A letter from Marta Bennett in Kenya
November 28, 2009
Greetings to you all from Nairobi! After four months in the States, the kids and I have been settling back into Kenyan life, reconnecting with neighbors, colleagues, schoolmates and friends. After months of drought, we came back to a green Nairobi, after just a few weeks of heavy rain. Unfortunately, rain does not seem to be getting to the parts of the country where it is far more desperately needed. Imani, 10, just came back from a school field trip down near the Tanzanian border, and when I asked which animals she saw, she described the number of carcasses they encountered — elephants, zebras, etc. She saw far more dead animals than surviving ones.
Observations from America
- Wonderful reunions with good friends.
- Amazing new friends and acquaintances.
- Seemingly long distances to get anywhere.
- So much scheduling!
- Everything is done on the Internet.
- So much advertising, so many choices!
- Much emphasis on health and healthy living, eating, exercising.
- Beautiful warm sunny weather (my kids still don’t quite believe it actually rains in Seattle, and we were there till the end of October!)
- A niece’s wedding on the Washington coast, with good family new and re-connections.
- An incredible few days at Disneyland (with musings about how it would translate into our Kenyan world. Conclusion? It doesn’t and can’t, so just enjoy it.)
- Wonderful hospitality, stimulating conversations.
- Living out of suitcases and feeling at home but never quite settled.
- Missing friends and experiences in Kenya.
Impressions of Kenya upon return
- Run-down and crowded.
- Traffic jams and rude drivers.
- Exquisite purple Jacaranda blossoms covering the trees and carpeting the roads.
- More bui-buis everywhere (Muslim burquas — the long black veils and coverings worn by many Muslim women), more than I remember seeing in the past.
- Calmly observing the lizards as they scurry across the walkway in front of my toes as I walk, but being startled when a baby lizard leapt for safety when I opened the file drawer in my office.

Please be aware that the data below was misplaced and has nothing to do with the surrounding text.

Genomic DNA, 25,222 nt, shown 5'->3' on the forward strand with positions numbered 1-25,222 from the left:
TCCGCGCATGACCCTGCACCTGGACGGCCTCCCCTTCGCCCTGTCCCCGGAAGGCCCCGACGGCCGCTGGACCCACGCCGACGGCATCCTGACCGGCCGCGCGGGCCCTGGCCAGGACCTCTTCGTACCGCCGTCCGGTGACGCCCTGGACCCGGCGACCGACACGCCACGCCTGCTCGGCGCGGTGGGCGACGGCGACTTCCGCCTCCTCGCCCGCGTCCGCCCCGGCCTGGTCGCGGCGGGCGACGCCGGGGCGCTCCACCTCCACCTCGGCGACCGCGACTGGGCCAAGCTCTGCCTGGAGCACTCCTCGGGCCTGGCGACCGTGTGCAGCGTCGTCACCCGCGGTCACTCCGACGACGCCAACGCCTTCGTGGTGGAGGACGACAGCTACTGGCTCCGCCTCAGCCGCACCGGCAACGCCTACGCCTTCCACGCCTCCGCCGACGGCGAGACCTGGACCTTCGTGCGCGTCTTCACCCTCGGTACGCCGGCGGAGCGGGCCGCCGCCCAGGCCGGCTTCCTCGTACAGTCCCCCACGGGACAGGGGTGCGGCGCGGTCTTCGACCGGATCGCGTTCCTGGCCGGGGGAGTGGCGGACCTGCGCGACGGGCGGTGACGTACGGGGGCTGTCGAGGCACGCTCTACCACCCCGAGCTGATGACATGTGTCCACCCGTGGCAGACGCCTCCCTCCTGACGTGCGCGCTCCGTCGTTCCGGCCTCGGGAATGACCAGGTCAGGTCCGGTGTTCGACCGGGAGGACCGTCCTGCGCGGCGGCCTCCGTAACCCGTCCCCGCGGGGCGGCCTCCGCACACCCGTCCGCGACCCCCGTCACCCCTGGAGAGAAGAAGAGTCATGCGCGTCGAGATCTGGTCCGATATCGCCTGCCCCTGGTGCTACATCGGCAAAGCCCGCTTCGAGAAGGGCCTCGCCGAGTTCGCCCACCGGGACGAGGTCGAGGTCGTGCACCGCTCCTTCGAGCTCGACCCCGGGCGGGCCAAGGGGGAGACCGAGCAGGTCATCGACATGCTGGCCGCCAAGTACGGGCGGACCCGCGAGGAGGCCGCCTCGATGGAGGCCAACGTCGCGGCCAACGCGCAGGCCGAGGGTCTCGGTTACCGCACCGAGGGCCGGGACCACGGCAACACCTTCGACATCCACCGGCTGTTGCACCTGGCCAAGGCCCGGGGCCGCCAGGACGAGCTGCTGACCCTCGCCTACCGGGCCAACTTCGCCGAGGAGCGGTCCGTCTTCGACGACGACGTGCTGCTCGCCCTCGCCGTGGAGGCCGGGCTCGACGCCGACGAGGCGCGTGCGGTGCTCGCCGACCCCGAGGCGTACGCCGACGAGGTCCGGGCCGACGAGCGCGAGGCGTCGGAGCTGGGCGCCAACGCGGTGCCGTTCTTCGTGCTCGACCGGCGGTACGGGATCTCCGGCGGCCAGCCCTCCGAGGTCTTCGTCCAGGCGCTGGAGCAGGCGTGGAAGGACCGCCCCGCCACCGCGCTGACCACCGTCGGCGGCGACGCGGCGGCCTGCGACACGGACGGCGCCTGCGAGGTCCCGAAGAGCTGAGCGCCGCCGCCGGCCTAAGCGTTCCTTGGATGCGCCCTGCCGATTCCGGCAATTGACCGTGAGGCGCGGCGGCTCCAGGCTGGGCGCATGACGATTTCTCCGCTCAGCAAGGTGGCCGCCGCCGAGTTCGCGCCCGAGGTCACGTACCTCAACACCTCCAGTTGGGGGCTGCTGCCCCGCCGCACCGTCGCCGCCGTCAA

- Sighing when the power went off our first Sunday evening back, just as I had started preparing dinner and later learning that the entire country had had a black-out until late into the night.
- Many visitors — and much visiting — happy reunions with dear friends.
- Politics, politics, politics.
- On the news, all the headlines, ongoing discussions. Politics, debates, jockeying, defensiveness and politics.
- Clusters of skinny cows coerced along by their red shuka-attired Maasai herders, in random roads through-out the city, waiting for them to pass so I can enter our driveway.
- Piles of dirt along every road as ditches are being dug by myriads of workers (without clear reason of purpose); resulting traffic tangles, impasses and creative driving.
- People everywhere, children in uniforms carrying school bags, navigating the dirt piles and ditches on their trek to school and back.
- Sleeping in our own beds again, with a familiar place to put everything.
- Missing friends and experiences in America.
- For the rains in strategic parts of the country (but not too much).
- Re-entry into school here for my children (it was tough for them coming back and re-entering their school one month before term exams).
- For so many of my NIST students who were not able to come up with the needed fees to continue this year and for almost half of our accepted applicants who failed to find the needed funds to start.
- For teaching faculty — to find qualified, committed, gifted professors who are able to come teach and invest in our students.
- For the ongoing development of the school, especially as we continue to move toward receiving accreditation from the Kenyan government to become a full-fledged university.
Thanks for your partnership in prayers, encouragement, support and interest!
The 2009 Mission Yearbook for Prayer & Study, p. 37